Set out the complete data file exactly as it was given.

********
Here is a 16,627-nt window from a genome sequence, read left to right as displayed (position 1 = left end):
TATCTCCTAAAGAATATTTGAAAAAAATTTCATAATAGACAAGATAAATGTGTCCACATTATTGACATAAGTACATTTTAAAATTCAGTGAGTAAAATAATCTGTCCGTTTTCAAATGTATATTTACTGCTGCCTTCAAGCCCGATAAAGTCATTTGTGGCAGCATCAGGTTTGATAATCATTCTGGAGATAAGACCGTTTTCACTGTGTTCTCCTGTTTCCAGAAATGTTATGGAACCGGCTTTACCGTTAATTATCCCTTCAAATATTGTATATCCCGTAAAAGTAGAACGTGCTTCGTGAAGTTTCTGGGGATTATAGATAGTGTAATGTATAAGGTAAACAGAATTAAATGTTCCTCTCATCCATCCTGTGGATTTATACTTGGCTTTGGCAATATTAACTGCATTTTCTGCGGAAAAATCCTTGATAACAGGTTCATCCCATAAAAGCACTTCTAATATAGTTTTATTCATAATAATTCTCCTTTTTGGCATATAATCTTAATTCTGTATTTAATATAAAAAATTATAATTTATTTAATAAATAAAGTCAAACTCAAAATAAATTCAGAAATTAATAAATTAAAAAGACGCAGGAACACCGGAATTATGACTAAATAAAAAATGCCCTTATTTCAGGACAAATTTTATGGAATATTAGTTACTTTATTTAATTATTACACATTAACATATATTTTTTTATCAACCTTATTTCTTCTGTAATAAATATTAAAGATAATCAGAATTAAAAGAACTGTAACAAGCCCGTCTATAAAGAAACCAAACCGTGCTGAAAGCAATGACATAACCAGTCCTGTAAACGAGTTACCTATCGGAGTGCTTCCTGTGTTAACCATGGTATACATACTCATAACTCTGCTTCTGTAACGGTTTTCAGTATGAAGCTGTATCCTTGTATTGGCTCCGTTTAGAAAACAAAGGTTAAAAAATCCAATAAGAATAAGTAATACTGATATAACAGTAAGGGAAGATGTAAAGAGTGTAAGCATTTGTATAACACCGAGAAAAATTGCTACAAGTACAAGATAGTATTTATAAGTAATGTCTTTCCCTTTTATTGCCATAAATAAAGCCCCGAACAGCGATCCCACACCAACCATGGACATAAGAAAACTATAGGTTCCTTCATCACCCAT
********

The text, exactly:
Here is a 16,627-nt window from a genome sequence, read left to right as displayed (position 1 = left end):
TATCTCCTAAAGAATATTTGAAAAAAATTTCATAATAGACAAGATAAATGTGTCCACATTATTGACATAAGTACATTTTAAAATTCAGTGAGTAAAATAATCTGTCCGTTTTCAAATGTATATTTACTGCTGCCTTCAAGCCCGATAAAGTCATTTGTGGCAGCATCAGGTTTGATAATCATTCTGGAGATAAGACCGTTTTCACTGTGTTCTCCTGTTTCCAGAAATGTTATGGAACCGGCTTTACCGTTAATTATCCCTTCAAATATTGTATATCCCGTAAAAGTAGAACGTGCTTCGTGAAGTTTCTGGGGATTATAGATAGTGTAATGTATAAGGTAAACAGAATTAAATGTTCCTCTCATCCATCCTGTGGATTTATACTTGGCTTTGGCAATATTAACTGCATTTTCTGCGGAAAAATCCTTGATAACAGGTTCATCCCATAAAAGCACTTCTAATATAGTTTTATTCATAATAATTCTCCTTTTTGGCATATAATCTTAATTCTGTATTTAATATAAAAAATTATAATTTATTTAATAAATAAAGTCAAACTCAAAATAAATTCAGAAATTAATAAATTAAAAAGACGCAGGAACACCGGAATTATGACTAAATAAAAAATGCCCTTATTTCAGGACAAATTTTATGGAATATTAGTTACTTTATTTAATTATTACACATTAACATATATTTTTTTATCAACCTTATTTCTTCTGTAATAAATATTAAAGATAATCAGAATTAAAAGAACTGTAACAAGCCCGTCTATAAAGAAACCAAACCGTGCTGAAAGCAATGACATAACCAGTCCTGTAAACGAGTTACCTATCGGAGTGCTTCCTGTGTTAACCATGGTATACATACTCATAACTCTGCTTCTGTAACGGTTTTCAGTATGAAGCTGTATCCTTGTATTGGCTCCGTTTAGAAAACAAAGGTTAAAAAATCCAATAAGAATAAGTAATACTGATATAACAGTAAGGGAAGATGTAAAGAGTGTAAGCATTTGTATAACACCGAGAAAAATTGCTACAAGTACAAGATAGTATTTATAAGTAATGTCTTTCCCTTTTATTGCCATAAATAAAGCCCCGAACAGCGATCCCACACCAACCATGGACATAAGAAAACTATAGGTTCCTTCATCACCCAT